Nursing Now is a global initiative aiming to raise the profile and status of nurses in all aspects of their careers. Organised in collaboration with the International Council of Nurses and the World Health Organisation, Nursing Now is run by a board of nurses and non-nurses from 16 countries, including low and middle income countires. The campaign is a programme of The Burdett Trust for Nursing, who are the funders for this website, Global Research Nurses. 

Nurses are the backbone of health research, and aside from playing an important clinical role, also have the potential to identify the gaps in knowledge that can be answered by well-constructed research questions. There is no reason why nurses should not be the ones to design such questions and then lead the conduct of the studies that will answer them. To do so requires an understanding of research methods, including study design and conduct, ethics issues, analysis and reporting etc. This is where Global Reseach Nurses can help, as it it is a doorway into a wealth of information, tools and resources, elearning and networking opportunities to equip nurses with the knowledge and skills to be leaders of health research studies. This is why Global Research Nurses is SO suppportive of the Nursing Now campaign, as reseach can be an important facet of a nurses role and where they can really make a difference. Developing research skills will certainly contribute to raising the profile and status of nurses in this regard. We would like to invite you to use this space to share your experiences in terms of career development and professional challenges faced thus far, and how we can use this momentum to give nurses a voice.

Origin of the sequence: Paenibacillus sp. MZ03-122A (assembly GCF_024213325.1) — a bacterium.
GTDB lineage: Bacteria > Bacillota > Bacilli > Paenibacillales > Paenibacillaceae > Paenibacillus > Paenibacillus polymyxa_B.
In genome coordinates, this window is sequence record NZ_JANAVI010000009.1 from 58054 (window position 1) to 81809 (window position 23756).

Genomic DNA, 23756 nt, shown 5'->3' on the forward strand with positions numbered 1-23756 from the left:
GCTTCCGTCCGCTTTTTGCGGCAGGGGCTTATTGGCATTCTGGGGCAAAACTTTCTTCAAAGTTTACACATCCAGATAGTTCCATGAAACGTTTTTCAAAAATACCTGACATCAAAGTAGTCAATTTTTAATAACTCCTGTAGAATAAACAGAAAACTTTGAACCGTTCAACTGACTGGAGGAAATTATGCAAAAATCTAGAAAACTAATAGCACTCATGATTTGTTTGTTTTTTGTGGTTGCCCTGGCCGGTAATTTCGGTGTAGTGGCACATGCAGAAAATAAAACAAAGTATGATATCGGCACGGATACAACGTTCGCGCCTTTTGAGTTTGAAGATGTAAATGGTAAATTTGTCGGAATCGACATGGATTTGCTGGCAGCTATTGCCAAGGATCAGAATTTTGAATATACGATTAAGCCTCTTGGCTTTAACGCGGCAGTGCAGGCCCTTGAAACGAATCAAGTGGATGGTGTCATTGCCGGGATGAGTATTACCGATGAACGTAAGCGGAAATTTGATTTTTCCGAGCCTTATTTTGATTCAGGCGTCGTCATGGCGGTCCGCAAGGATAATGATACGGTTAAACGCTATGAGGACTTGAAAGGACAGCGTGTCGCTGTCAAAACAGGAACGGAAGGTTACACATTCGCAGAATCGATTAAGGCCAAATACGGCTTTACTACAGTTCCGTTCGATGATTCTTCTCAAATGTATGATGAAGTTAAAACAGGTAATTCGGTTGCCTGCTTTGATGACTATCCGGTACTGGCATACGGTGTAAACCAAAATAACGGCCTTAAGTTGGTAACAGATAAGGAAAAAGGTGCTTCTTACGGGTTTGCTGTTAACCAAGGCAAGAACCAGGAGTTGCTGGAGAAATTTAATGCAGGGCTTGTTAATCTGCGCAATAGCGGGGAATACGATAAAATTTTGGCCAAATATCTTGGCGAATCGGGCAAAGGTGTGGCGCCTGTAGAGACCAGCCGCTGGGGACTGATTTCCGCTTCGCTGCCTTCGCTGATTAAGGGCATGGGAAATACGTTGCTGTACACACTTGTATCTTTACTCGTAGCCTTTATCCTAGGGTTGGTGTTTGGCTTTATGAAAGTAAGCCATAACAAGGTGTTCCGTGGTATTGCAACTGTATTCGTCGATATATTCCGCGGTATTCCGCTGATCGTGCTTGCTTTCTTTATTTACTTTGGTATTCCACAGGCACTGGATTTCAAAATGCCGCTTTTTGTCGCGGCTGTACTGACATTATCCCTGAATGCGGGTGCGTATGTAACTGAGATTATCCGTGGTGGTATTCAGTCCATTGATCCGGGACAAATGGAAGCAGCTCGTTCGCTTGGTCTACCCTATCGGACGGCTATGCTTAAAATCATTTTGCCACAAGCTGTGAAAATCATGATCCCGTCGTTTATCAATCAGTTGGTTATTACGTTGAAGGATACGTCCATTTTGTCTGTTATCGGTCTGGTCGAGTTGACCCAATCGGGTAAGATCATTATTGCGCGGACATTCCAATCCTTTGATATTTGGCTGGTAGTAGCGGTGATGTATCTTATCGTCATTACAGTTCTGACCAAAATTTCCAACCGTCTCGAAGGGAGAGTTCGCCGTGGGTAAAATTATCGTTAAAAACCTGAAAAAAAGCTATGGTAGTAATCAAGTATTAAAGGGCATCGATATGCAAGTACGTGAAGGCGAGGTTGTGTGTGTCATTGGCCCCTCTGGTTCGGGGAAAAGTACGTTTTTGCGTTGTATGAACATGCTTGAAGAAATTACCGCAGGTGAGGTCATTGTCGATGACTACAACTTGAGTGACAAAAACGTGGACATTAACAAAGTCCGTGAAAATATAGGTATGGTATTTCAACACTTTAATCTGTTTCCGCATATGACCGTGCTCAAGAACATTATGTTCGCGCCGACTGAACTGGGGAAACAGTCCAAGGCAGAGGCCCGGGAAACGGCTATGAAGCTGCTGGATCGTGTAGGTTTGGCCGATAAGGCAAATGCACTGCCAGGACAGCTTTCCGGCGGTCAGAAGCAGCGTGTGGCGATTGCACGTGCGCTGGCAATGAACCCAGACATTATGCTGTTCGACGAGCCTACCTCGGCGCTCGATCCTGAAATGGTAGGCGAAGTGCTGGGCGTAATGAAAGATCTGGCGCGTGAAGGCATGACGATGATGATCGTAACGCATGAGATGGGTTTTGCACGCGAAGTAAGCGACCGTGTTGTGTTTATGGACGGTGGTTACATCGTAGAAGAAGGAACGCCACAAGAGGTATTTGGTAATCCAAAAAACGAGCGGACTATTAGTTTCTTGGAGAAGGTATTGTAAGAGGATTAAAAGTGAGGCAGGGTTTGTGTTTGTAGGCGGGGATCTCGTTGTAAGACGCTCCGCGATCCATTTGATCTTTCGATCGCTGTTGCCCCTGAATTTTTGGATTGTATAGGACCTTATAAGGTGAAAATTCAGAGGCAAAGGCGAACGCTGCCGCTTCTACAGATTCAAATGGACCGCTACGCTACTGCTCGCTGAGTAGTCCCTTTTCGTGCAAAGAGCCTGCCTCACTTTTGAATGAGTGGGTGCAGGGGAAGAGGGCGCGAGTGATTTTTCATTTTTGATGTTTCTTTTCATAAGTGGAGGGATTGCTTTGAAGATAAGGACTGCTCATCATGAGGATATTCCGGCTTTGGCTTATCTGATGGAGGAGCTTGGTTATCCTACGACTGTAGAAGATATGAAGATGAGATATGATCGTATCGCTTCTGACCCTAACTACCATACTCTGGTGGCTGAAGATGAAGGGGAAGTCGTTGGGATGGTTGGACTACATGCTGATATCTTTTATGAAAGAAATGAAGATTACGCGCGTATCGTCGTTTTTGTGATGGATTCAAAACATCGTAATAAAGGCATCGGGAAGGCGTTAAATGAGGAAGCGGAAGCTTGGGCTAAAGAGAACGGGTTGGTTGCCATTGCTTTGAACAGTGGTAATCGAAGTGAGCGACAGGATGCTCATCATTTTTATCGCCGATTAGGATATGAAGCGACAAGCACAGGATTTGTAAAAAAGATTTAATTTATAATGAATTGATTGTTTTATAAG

Nursing Now was launched on 27th Feb 2018, with events in Uganda, South Africa, and others. Case studies from Rwanda, India and Brazil show how nurses are already contributing to tackling some of the most pressing issues affecting their communities. We will keep abreast with activities such as these through this page, particularly those ones in Africa, Asia and South America, and those with a research perspective, and join this conversation about how nurses can be the drivers for positive changes in health.